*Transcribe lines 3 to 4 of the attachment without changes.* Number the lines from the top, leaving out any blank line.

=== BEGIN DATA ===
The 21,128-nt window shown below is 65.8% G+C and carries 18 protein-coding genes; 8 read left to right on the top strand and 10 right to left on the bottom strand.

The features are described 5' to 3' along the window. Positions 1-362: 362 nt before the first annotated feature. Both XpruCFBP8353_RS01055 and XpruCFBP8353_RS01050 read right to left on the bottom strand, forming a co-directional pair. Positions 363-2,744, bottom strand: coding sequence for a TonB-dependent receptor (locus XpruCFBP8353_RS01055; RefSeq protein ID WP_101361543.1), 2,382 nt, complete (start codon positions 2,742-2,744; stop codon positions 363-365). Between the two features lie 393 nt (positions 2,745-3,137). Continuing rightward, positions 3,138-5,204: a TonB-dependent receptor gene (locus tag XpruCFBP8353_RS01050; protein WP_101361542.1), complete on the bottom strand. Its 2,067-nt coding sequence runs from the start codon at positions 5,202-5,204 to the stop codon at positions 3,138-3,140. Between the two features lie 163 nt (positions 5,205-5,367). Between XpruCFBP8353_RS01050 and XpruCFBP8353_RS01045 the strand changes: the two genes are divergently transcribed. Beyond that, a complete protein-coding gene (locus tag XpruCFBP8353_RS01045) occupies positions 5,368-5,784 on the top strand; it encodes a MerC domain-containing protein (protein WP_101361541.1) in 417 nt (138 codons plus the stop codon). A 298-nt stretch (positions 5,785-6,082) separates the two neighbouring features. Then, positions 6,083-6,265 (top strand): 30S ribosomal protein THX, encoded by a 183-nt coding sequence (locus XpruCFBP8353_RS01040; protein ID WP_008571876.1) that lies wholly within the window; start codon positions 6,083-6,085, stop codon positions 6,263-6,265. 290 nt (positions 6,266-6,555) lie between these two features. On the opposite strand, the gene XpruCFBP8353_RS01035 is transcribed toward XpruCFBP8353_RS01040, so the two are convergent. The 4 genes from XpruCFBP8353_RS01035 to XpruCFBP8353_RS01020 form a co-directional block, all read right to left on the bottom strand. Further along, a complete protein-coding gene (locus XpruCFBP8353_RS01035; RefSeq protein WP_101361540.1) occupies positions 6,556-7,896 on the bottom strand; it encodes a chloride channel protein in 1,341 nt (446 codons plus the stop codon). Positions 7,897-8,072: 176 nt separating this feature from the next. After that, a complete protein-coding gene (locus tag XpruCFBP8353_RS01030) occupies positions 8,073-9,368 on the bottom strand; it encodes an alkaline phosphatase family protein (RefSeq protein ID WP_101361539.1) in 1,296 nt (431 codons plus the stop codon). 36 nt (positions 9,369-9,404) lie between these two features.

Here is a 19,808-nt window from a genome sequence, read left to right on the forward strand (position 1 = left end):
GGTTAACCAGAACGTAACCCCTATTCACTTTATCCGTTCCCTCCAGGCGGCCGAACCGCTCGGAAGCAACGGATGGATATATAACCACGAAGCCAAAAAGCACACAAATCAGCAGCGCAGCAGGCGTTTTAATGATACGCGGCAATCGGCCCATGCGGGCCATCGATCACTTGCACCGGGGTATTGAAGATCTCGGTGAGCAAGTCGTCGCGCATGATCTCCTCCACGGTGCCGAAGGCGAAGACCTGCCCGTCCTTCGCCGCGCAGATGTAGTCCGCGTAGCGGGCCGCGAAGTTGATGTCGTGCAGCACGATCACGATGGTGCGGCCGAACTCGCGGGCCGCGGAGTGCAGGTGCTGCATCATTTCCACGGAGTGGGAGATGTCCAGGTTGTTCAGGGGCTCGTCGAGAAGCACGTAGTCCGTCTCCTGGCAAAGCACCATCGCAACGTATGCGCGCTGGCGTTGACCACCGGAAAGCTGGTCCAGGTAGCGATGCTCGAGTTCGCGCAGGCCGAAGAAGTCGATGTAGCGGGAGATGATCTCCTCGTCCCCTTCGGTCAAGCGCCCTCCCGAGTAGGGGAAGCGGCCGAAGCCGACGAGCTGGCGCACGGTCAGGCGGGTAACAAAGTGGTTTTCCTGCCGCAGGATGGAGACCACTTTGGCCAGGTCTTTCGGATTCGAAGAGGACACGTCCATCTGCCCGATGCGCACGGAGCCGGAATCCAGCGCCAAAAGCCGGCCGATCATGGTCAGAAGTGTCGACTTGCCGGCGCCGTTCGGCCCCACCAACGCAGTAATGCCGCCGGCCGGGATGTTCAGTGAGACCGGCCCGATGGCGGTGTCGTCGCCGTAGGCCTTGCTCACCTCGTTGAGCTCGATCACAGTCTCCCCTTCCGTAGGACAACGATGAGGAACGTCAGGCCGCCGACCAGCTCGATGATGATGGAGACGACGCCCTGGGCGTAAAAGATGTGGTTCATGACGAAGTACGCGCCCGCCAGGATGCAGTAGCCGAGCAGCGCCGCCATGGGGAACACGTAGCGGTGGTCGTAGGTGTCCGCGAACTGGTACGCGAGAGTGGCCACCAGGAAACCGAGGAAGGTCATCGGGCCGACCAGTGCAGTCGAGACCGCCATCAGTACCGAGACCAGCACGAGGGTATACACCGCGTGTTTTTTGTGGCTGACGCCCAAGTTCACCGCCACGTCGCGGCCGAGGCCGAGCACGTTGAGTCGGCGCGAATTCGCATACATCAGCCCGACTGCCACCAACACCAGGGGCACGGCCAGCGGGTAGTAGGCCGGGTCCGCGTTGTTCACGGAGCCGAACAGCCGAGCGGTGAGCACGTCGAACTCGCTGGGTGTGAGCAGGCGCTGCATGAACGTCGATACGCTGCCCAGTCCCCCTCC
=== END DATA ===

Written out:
Here is a 19,808-nt window from a genome sequence, read left to right on the forward strand (position 1 = left end):
GGTTAACCAGAACGTAACCCCTATTCACTTTATCCGTTCCCTCCAGGCGGCCGAACCGCTCGGAAGCAACGGATGGATATATAACCACGAAGCCAAAAAGCACACAAATCAGCAGCGCAGCAGGCGTTTTAATGATACGCGGCAATCGGCCCATGCGGGCCATCGATCACTTGCACCGGGGTATTGAAGATCTCGGTGAGCAAGTCGTCGCGCATGATCTCCTCCACGGTGCCGAAGGCGAAGACCTGCCCGTCCTTCGCCGCGCAGATGTAGTCCGCGTAGCGGGCCGCGAAGTTGATGTCGTGCAGCACGATCACGATGGTGCGGCCGAACTCGCGGGCCGCGGAGTGCAGGTGCTGCATCATTTCCACGGAGTGGGAGATGTCCAGGTTGTTCAGGGGCTCGTCGAGAAGCACGTAGTCCGTCTCCTGGCAAAGCACCATCGCAACGTATGCGCGCTGGCGTTGACCACCGGAAAGCTGGTCCAGGTAGCGATGCTCGAGTTCGCGCAGGCCGAAGAAGTCGATGTAGCGGGAGATGATCTCCTCGTCCCCTTCGGTCAAGCGCCCTCCCGAGTAGGGGAAGCGGCCGAAGCCGACGAGCTGGCGCACGGTCAGGCGGGTAACAAAGTGGTTTTCCTGCCGCAGGATGGAGACCACTTTGGCCAGGTCTTTCGGATTCGAAGAGGACACGTCCATCTGCCCGATGCGCACGGAGCCGGAATCCAGCGCCAAAAGCCGGCCGATCATGGTCAGAAGTGTCGACTTGCCGGCGCCGTTCGGCCCCACCAACGCAGTAATGCCGCCGGCCGGGATGTTCAGTGAGACCGGCCCGATGGCGGTGTCGTCGCCGTAGGCCTTGCTCACCTCGTTGAGCTCGATCACAGTCTCCCCTTCCGTAGGACAACGATGAGGAACGTCAGGCCGCCGACCAGCTCGATGATGATGGAGACGACGCCCTGGGCGTAAAAGATGTGGTTCATGACGAAGTACGCGCCCGCCAGGATGCAGTAGCCGAGCAGCGCCGCCATGGGGAACACGTAGCGGTGGTCGTAGGTGTCCGCGAACTGGTACGCGAGAGTGGCCACCAGGAAACCGAGGAAGGTCATCGGGCCGACCAGTGCAGTCGAGACCGCCATCAGTACCGAGACCAGCACGAGGGTATACACCGCGTGTTTTTTGTGGCTGACGCCCAAGTTCACCGCCACGTCGCGGCCGAGGCCGAGCACGTTGAGTCGGCGCGAATTCGCATACATCAGCCCGACTGCCACCAACACCAGGGGCACGGCCAGCGGGTAGTAGGCCGGGTCCGCGTTGTTCACGGAGCCGAACAGCCGAGCGGTGAGCACGTCGAACTCGCTGGGTGTGAGCAGGCGCTGCATGAACGTCGATACGCTGCCCAGTCCCCCTCC